People Australia

  • searches all National Centre of Biography websites
  • searches all National Centre of Biography websites
  • searches all National Centre of Biography websites

Browse Lists:

Cultural Advice

Aboriginal and Torres Strait Islander people should be aware that this website contains names, images, and voices of deceased persons.

In addition, some articles contain terms or views that were acceptable within mainstream Australian culture in the period in which they were written, but may no longer be considered appropriate.

These articles do not necessarily reflect the views of The Australian National University.

Older articles are being reviewed with a view to bringing them into line with contemporary values but the original text will remain available for historical context.

Peter Vaughan (c. 1802–1863)

Peter Vaughan, a shoemaker and stable boy, was sentenced to 14 years transportation on 28 April 1819, at Glasgow, Scotland. He arrived at Sydney aboard the Eliza in January 1820. He was described as being 5 feet 3¼ inches tall, with a fair ruddy complexion, dark brown hair and hazel eyes. He was forwarded to Emu Plains 'for distribution'. In 1822 he was working as a government servant for M. Rafter and in 1825 and 1828 was working for William Cox. He married Elizabeth Nowland, who was many years older than him, on 25 August 1829 at Windsor and was granted a conditional pardon in 1832.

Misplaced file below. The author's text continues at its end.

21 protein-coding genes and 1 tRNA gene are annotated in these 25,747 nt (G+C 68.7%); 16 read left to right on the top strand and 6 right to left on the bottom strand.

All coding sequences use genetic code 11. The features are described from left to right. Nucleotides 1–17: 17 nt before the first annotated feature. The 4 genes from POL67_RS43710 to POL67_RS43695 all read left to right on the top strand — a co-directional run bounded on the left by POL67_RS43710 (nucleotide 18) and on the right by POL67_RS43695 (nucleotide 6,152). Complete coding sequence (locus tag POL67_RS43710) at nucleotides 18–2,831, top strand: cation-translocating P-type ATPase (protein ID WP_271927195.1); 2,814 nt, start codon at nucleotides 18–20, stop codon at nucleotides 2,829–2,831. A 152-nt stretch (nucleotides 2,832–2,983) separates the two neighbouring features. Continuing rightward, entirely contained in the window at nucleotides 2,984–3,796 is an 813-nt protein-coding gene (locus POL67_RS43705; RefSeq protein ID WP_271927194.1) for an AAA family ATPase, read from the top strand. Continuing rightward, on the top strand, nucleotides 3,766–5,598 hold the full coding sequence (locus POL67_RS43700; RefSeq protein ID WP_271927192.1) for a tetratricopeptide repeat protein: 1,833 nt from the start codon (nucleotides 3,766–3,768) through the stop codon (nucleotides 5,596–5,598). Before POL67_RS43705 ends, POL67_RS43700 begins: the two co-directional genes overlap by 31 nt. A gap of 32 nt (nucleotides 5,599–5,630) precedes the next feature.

Peter Vaughan died at Carcoar, New South Wales, on 16 May 1863; his age was recorded as 77.

* information from Biographical Database of Australia — — accessed 14 August 2020

Citation details

'Vaughan, Peter (c. 1802–1863)', People Australia, National Centre of Biography, Australian National University,, accessed 18 May 2024.

© Copyright People Australia, 2012

Life Summary [details]


c. 1802


16 May, 1863 (aged ~ 61)
Carcoar, New South Wales, Australia

Cause of Death

general debility

Cultural Heritage

Includes subject's nationality; their parents' nationality; the countries in which they spent a significant part of their childhood, and their self-identity.

Passenger Ship
Convict Record

Crime: unknown
Sentence: 14 years